Marcus Miller knows a thing or two about Jazz basses. So when Sire Guitars set out to create a J-style line, they consulted with the respected player to assist in the design and development. The goal was to create a well-crafted instrument with a heavy dose of inspiration from the classic J-style formula, yet with some modern enhancements. It also had to be financially feasible for just about any player. Could Sire achieve all this to stand out amidst a crowded field of J-style basses? Short answer: Yes.
All Miller, No Filler
Like Miller’s cherished ’77 Fender Jazz, the Sire V7 oozes timeless style. The body of our V7 test bass was carved from swamp ash, dressed in a beautiful tobacco-sunburst finish, and topped with an ivory pearl pickguard that adds decorative flair. (Alder construction and other finishes are available.) The one-piece hard-maple neck supports a maple fretboard that’s adorned with pearloid-block inlays and a natural-bone nut. While 3-bolt necks were commonly used on mid-to-late ’70s Fender J basses, Sire opted for a standard 4-bolt joint.
The Sire V7’s electronics package mixes tradition and today’s technology. The Marcus Super Jazz pickups are made with fiber bobbins, alnico 5 magnets, and heavy formvar wire to replicate classic J-style tone. Miller’s input inspired the Marcus Heritage-3 18V preamp that has a sweepable-mid EQ stack in a 3-band package, and a main-tone control that also works in active mode.
The V7’s hardware is quite nice for an instrument in this price range. Sire and Miller came up with an excellent high-mass bridge that combines simplicity, stability, and string-through capability. The open-gear tuners felt solid and instilled confidence that they could handle string tension over time.
When I first pulled the V7 out of the case, it felt a touch body heavy. This turned out to be advantageous in terms of balance since the V7 held its position extremely well in both seated and strapped orientations. In fact, the extra mass made it easier to maintain a comfortable playing posture, which allowed my left hand to move freely across the neck and effortlessly access all parts of the fretboard. The C-shape neck and 7.25" inch radius should please J aficionados, and the neck’s glossy finish never felt sticky.
Of all that Miller’s signature bass has to offer, the most impressive aspect was the electronics. The preamp is voiced to near perfection with the J-style pickups, and I really dig the inclusion of the tone control that functions in both passive andactive mode. The added dimensions it offers can change the character of the instrument or work as a quick problem solver for bright or boomy rooms. The bass control contains huge lows and it didn’t take much at all to bring some big bottom to the tone. And the treble dial serves up modern sizzle for adding edge to fingerstyle playing or brightness to pops while trying to cop a favorite Miller riff.
The standout component of the preamp for me is the stacked-mid section. Since I believe the mids are such an essential part of bass tone, the midrange flexibility that the Heritage-3 offers is a thoughtful feature. If I had to make any gripes at all about the preamp, they’d be small ones: The bottom controls of the stacked knobs were a little difficult to access and the wires to the battery clips were rather short.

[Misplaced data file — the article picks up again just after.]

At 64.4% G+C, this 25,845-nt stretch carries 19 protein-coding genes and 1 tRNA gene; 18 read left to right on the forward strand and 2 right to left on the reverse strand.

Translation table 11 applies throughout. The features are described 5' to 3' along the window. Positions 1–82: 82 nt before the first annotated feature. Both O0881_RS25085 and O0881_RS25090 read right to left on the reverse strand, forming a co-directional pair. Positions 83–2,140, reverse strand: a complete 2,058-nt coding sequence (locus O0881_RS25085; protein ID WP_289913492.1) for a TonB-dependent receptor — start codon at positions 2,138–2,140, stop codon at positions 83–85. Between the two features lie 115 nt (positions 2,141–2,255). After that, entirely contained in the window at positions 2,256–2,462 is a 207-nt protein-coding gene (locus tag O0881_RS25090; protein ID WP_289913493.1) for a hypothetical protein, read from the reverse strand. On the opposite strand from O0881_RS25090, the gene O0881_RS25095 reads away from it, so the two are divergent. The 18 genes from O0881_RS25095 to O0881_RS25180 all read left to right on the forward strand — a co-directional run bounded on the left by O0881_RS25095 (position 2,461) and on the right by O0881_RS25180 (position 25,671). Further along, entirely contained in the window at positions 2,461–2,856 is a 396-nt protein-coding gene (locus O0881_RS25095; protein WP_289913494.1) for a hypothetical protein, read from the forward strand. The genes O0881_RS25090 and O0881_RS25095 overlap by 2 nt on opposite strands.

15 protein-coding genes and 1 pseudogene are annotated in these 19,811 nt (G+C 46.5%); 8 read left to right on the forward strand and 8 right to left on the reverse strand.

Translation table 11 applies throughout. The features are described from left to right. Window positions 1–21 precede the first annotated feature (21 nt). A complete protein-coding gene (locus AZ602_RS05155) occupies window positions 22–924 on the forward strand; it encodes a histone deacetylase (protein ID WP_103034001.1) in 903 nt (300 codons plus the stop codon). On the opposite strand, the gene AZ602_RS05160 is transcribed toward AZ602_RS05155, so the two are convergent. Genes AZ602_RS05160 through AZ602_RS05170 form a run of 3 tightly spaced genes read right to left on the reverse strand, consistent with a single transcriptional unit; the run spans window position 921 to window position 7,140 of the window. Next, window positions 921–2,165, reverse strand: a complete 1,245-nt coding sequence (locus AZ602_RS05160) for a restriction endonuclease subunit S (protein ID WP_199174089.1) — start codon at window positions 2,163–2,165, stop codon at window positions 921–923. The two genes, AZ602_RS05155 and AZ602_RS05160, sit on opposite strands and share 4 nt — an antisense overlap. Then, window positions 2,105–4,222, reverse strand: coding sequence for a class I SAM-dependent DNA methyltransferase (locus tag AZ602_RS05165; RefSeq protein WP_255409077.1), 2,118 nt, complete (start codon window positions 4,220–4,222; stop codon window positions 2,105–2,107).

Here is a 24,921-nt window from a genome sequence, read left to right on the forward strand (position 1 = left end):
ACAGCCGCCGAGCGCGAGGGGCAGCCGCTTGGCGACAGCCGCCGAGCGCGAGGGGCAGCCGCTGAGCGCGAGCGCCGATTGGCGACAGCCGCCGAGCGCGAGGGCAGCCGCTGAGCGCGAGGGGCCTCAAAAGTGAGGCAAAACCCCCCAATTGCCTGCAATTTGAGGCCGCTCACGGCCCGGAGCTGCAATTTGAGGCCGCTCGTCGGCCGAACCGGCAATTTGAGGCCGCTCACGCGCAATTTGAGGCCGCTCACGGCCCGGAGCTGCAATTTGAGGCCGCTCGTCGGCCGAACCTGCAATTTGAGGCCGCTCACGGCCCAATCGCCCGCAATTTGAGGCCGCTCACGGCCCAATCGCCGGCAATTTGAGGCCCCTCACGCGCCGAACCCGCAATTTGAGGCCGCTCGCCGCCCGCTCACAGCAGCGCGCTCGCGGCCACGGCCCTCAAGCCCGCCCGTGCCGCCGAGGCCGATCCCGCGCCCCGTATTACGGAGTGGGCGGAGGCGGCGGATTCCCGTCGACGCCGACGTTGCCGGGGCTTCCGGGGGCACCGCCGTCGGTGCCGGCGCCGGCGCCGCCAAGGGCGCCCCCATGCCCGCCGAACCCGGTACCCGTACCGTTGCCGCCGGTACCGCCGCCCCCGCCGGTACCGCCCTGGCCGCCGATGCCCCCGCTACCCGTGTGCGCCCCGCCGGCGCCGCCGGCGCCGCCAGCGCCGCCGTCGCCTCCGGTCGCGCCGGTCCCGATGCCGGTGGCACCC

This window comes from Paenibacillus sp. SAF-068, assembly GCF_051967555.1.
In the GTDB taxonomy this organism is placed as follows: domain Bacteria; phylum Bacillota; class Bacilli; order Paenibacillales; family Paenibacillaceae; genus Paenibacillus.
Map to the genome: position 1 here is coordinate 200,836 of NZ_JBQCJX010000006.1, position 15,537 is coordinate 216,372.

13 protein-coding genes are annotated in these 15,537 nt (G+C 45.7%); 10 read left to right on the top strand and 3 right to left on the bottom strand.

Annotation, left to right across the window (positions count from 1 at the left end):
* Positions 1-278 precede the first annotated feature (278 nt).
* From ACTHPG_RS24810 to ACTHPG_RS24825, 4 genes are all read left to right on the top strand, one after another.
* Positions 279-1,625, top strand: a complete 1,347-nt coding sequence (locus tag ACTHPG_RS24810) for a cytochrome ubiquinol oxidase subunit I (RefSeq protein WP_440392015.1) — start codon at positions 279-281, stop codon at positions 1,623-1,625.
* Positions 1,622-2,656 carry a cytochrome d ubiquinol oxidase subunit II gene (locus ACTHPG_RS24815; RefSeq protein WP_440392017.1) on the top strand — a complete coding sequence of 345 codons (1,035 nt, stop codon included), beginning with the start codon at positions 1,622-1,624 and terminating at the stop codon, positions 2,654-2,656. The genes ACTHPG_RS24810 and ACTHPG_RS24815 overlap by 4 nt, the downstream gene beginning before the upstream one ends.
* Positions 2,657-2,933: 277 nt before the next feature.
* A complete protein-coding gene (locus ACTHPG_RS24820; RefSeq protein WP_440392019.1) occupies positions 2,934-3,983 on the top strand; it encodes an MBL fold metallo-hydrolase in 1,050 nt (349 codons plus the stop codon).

Getting familiar with the V7 took no time at all, so I felt confident taking it out to an 11-piece horn-band show and a performance with a blues quintet. For both gigs, I plugged the V7 into the same rig I used at home: an Epifani UL501 head (set flat) driving two Bergantino HD112s.
Miller’s signature bass impressed at both shows. The EQ accommodated every sonic request I made, from a punchy low-mid boost that kept my bandmates and the dance floor happy, to a big boost in the tone and treble dials to cut through a boomy room. Apart from the typical dead-note areas found on most electric basses, the V7 projected well-defined notes with an evenness and clarity I just don’t expect from an instrument at this price point. Regardless of volume or instrumentation, I played dynamic and confident bass lines all night long.
Tonal versatility is another big benefit of the V7. It was easy to get a barky, Jaco-esque tone by soloing the bridge pickup, dialing the tone control almost all the way down, and slightly boosting the bass, mid, and treble. The setting was excellent for those rare bass solo moments or jamming Jaco classics like “Come On, Come Over.”
The neck pickup delivered thick, punchy notes. Backing off the tone a bit and boosting the mids created a nice, old-school sound that never left me wanting for a P. This was ideal for Duck Dunn moments with the blues band when we jammed over “Born Under a Bad Sign” and “Breaking Up Somebody’s Home.” You can expect some typical 60-cycle hum when soloing either pickup, but the Marcus Super Jazz pickups weren’t as noisy as many others on the market.
Balancing both pickups sounded full and articulate, and was excellent for fingerstyle and slapping. The V7 responded quickly to slides and bends, great for tunes like Earth, Wind & Fire’s “Shining Star.” Simply boosting the bass and treble knobs got me to an aggressive slap tone. No, the V7 didn’t transform me into Marcus Miller, but I was able to capture a great sound that pleased my ears and my bandmates’ ears equally.
Sire’s V7 has already created quite a buzz in the bass arena, and my experience with the bass confirmed and exceeded expectations with its excellent construction, versatile J-style tones, and clean aesthetics. The price point only intensifies the qualities that make the V7 one of the best basses on the market under $500. In fact, it might be one of the best production J-style basses out there regardless of price. If Sire’s consistency is in line with the quality of our test instrument, there is a true-standout player in the crowded J-style market.
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